Day 18

Gifts from the Holy Spirit

from the reading plan

1 Corinthians 14:1-40, Joel 2:28-32, 1 John 4:1-3

The devil loves nothing more than believers taking our eyes off Jesus. It’s his sole mission—to pull people away from Christ—and he excels at it. One of the devil’s most devious and effective methods is stirring up dissension and debate within the church, what Scripture calls “a spirit of confusion.” We get mired in arguments, frustration, judgment, preferential tug-o-war, and all of it under the guise of defending truth or seeking good things. In reality, though, we’ve forgotten the reason for church: joining together to worship and reflect Jesus. Confusion has defeated us, and that’s what this passage in 1 Corinthians 14 is about.

In this chapter, Paul set out to offer clarity, the opposite of confusion. From the top, he said he wished people would pursue love and desire spiritual gifts, and he followed that up a few verses later by saying that all gifts are for the good of the church, to build one another up. This is Paul’s thesis, and everything else in the passage points to it.

Our temptation is to tie others and ourselves in knots with debates over speaking in tongues and prophecy. What do they mean? How should people do them? Are they gifts for everyone? These questions matter enormously, and they’re also a temptation—a temptation toward confusion and distraction.

We can never forget that we are to “seek to excel at building up the church” so that, “everyone may learn and everyone may be encouraged” (vv.12,31). This is why God grants gifts of the Spirit, and anything that doesn’t move the church in this direction is of a false spirit. In fact, we are to test the spirits (1John 4:1–6). If this sounds oddly mystical or confusing, John offers clarification.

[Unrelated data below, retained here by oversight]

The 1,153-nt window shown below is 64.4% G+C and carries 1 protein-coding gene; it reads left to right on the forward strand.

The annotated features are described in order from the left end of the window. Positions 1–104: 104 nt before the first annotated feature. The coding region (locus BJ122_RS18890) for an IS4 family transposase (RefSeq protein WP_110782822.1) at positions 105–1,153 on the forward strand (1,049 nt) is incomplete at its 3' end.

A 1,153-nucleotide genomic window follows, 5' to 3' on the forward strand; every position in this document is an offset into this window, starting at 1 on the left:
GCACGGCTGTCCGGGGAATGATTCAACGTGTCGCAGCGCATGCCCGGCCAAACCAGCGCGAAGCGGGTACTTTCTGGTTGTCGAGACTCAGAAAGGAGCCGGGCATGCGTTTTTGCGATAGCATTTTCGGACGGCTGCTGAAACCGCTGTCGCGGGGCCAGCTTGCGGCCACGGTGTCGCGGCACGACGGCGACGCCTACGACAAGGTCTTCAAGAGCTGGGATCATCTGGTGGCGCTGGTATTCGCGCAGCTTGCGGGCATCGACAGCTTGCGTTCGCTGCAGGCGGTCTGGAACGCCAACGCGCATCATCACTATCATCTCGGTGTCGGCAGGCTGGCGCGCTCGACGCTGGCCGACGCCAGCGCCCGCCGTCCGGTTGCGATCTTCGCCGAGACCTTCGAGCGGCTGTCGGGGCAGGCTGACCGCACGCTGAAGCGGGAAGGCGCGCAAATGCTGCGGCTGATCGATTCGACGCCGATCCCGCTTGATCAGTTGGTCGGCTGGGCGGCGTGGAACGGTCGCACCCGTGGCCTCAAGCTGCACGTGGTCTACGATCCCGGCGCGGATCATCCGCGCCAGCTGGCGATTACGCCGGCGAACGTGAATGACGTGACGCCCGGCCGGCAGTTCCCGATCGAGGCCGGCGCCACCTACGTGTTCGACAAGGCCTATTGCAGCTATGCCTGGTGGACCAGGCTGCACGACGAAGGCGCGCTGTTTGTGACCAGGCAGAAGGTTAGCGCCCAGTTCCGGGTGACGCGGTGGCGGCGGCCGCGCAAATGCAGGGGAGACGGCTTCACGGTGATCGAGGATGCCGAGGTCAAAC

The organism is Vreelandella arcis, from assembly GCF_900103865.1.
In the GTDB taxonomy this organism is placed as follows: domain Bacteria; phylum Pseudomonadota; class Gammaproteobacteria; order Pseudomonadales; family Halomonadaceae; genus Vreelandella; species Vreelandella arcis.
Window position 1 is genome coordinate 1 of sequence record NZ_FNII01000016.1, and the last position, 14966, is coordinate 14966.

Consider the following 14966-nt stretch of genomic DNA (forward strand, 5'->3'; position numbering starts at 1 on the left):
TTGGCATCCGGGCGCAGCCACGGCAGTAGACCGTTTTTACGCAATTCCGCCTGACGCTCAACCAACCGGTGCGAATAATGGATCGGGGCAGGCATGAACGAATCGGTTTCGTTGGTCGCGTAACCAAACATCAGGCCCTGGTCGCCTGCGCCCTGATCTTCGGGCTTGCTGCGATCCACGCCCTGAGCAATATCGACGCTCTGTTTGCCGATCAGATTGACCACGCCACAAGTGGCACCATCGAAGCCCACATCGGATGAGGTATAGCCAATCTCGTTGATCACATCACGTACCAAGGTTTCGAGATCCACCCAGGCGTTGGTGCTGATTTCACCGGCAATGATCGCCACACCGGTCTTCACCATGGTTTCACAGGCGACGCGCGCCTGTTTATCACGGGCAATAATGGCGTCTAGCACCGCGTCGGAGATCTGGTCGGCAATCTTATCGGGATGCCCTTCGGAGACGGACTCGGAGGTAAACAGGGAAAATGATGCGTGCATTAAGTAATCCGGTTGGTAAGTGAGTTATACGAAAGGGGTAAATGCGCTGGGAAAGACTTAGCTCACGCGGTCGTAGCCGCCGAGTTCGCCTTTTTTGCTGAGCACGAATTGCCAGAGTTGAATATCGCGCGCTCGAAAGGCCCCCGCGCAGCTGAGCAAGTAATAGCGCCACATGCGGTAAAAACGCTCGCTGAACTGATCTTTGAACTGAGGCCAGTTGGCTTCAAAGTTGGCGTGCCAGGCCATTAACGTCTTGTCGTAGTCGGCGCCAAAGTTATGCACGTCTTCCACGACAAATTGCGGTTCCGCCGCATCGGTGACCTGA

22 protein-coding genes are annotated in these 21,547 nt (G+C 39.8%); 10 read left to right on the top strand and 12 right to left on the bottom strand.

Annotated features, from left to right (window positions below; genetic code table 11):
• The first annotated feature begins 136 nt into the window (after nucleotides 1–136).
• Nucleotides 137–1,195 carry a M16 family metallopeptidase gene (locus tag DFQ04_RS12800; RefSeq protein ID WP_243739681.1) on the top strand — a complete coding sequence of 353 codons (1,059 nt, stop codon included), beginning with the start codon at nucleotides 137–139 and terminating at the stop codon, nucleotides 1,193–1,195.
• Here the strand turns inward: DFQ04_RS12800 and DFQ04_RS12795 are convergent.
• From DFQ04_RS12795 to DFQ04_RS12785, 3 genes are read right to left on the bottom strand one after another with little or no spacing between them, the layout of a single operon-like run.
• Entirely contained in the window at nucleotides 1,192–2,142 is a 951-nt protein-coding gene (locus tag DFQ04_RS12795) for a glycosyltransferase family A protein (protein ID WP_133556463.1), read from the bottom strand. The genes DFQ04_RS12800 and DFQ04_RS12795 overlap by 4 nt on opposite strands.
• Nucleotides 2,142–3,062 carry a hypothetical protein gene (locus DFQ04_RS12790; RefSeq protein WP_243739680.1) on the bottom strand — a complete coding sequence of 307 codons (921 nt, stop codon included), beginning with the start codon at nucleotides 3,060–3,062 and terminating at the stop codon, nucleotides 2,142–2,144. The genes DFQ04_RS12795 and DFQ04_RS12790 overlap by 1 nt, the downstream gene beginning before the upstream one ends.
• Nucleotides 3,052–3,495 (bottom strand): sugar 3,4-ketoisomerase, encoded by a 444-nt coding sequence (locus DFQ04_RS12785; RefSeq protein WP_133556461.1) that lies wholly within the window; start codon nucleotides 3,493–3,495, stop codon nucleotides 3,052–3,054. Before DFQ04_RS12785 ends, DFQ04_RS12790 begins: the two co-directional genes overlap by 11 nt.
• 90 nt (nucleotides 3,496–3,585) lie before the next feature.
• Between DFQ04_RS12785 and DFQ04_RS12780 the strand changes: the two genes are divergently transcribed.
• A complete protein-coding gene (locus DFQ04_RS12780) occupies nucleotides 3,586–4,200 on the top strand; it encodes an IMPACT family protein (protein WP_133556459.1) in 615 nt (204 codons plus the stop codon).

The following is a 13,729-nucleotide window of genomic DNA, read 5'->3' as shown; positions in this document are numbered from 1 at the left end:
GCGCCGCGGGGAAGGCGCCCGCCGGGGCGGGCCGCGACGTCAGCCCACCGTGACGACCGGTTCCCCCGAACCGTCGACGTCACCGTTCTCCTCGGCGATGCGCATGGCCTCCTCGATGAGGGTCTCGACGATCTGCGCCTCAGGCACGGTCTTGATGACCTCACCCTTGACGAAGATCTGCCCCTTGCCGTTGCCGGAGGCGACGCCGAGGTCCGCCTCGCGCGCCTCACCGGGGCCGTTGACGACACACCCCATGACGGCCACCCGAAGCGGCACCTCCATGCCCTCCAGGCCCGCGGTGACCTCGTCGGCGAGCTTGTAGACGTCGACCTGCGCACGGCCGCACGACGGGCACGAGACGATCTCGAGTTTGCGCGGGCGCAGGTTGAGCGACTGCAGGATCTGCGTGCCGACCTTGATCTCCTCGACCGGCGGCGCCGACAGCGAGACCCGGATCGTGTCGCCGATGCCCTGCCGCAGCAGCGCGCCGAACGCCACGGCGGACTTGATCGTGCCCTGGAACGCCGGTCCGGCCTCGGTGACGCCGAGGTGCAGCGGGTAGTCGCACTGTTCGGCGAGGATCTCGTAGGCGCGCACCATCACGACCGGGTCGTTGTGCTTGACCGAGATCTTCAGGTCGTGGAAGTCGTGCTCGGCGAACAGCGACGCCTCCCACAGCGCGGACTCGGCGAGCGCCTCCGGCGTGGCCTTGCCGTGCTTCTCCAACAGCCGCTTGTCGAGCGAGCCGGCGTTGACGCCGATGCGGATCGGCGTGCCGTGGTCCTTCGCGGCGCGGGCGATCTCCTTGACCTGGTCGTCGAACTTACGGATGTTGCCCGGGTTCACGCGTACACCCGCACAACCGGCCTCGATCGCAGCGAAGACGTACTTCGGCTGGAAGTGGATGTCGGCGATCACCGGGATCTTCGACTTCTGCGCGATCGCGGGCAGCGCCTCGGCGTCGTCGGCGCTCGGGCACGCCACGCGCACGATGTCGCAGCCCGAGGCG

Does the spirit profess Christ or does it not?
Does it point people to Jesus or distract them?
Does it diminish Jesus or make Him bigger?

This is a sharp knife to divide the false spirits from the true and the helpful gifts from the unhelpful.

We ignore these instructions at our own peril and at the peril of our churches. We are called to be a sanctuary, a dwelling place of God, both individually and corporately. But when we allow chaos and confusion to supersede Jesus, we stop being a church and become nothing more than a gathering of people. Only when we seek to excel in building up the church with spiritual gifts, confessing Christ above all else, will we be the church God calls us to be through Paul’s words.

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